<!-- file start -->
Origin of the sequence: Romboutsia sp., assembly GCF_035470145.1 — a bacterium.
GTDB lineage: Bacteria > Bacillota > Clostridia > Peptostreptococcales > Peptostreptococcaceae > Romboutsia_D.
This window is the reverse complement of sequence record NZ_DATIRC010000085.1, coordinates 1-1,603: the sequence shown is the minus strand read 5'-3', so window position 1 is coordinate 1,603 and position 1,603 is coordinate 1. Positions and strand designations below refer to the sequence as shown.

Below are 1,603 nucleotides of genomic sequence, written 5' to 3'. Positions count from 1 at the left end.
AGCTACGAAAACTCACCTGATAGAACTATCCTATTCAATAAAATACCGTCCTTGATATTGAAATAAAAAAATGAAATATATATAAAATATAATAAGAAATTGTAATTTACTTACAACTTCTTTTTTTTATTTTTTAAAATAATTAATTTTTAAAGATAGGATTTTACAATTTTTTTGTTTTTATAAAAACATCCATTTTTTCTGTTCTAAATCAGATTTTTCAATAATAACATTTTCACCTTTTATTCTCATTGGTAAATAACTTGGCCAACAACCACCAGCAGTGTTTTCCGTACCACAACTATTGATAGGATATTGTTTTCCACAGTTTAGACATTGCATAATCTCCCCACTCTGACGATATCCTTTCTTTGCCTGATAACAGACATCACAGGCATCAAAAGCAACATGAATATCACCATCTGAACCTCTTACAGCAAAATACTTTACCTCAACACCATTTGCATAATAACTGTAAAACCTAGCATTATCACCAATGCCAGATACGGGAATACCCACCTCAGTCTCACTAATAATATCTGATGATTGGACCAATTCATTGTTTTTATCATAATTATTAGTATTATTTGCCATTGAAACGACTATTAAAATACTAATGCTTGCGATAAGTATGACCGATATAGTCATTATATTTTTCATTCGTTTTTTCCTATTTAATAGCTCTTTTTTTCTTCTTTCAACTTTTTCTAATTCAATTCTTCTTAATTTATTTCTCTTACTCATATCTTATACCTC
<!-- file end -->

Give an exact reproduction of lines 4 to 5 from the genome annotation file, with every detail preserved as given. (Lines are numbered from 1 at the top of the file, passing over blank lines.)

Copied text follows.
Below are 1,603 nucleotides of genomic sequence, written 5' to 3'. Positions count from 1 at the left end.
AGCTACGAAAACTCACCTGATAGAACTATCCTATTCAATAAAATACCGTCCTTGATATTGAAATAAAAAAATGAAATATATATAAAATATAATAAGAAATTGTAATTTACTTACAACTTCTTTTTTTTATTTTTTAAAATAATTAATTTTTAAAGATAGGATTTTACAATTTTTTTGTTTTTATAAAAACATCCATTTTTTCTGTTCTAAATCAGATTTTTCAATAATAACATTTTCACCTTTTATTCTCATTGGTAAATAACTTGGCCAACAACCACCAGCAGTGTTTTCCGTACCACAACTATTGATAGGATATTGTTTTCCACAGTTTAGACATTGCATAATCTCCCCACTCTGACGATATCCTTTCTTTGCCTGATAACAGACATCACAGGCATCAAAAGCAACATGAATATCACCATCTGAACCTCTTACAGCAAAATACTTTACCTCAACACCATTTGCATAATAACTGTAAAACCTAGCATTATCACCAATGCCAGATACGGGAATACCCACCTCAGTCTCACTAATAATATCTGATGATTGGACCAATTCATTGTTTTTATCATAATTATTAGTATTATTTGCCATTGAAACGACTATTAAAATACTAATGCTTGCGATAAGTATGACCGATATAGTCATTATATTTTTCATTCGTTTTTTCCTATTTAATAGCTCTTTTTTTCTTCTTTCAACTTTTTCTAATTCAATTCTTCTTAATTTATTTCTCTTACTCATATCTTATACCTC